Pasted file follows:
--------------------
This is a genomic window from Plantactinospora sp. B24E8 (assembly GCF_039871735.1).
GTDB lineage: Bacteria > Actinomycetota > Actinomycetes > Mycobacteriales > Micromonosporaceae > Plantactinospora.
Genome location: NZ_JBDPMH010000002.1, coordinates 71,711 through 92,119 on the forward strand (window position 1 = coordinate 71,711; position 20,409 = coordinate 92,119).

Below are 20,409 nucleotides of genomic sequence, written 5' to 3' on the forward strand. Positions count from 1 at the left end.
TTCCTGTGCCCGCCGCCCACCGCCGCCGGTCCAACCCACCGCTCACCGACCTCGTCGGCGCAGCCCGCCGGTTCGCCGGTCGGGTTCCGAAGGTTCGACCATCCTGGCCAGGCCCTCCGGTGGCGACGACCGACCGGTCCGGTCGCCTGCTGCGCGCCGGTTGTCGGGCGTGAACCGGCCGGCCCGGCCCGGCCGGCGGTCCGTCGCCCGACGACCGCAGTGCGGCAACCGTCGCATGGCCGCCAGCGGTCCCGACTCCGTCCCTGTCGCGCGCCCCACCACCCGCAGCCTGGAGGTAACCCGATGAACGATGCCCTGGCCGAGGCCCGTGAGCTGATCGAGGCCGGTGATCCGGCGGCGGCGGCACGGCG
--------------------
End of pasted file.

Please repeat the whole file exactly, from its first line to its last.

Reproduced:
This is a genomic window from Plantactinospora sp. B24E8 (assembly GCF_039871735.1).
GTDB lineage: Bacteria > Actinomycetota > Actinomycetes > Mycobacteriales > Micromonosporaceae > Plantactinospora.
Genome location: NZ_JBDPMH010000002.1, coordinates 71,711 through 92,119 on the forward strand (window position 1 = coordinate 71,711; position 20,409 = coordinate 92,119).

Below are 20,409 nucleotides of genomic sequence, written 5' to 3' on the forward strand. Positions count from 1 at the left end.
TTCCTGTGCCCGCCGCCCACCGCCGCCGGTCCAACCCACCGCTCACCGACCTCGTCGGCGCAGCCCGCCGGTTCGCCGGTCGGGTTCCGAAGGTTCGACCATCCTGGCCAGGCCCTCCGGTGGCGACGACCGACCGGTCCGGTCGCCTGCTGCGCGCCGGTTGTCGGGCGTGAACCGGCCGGCCCGGCCCGGCCGGCGGTCCGTCGCCCGACGACCGCAGTGCGGCAACCGTCGCATGGCCGCCAGCGGTCCCGACTCCGTCCCTGTCGCGCGCCCCACCACCCGCAGCCTGGAGGTAACCCGATGAACGATGCCCTGGCCGAGGCCCGTGAGCTGATCGAGGCCGGTGATCCGGCGGCGGCGGCACGGCG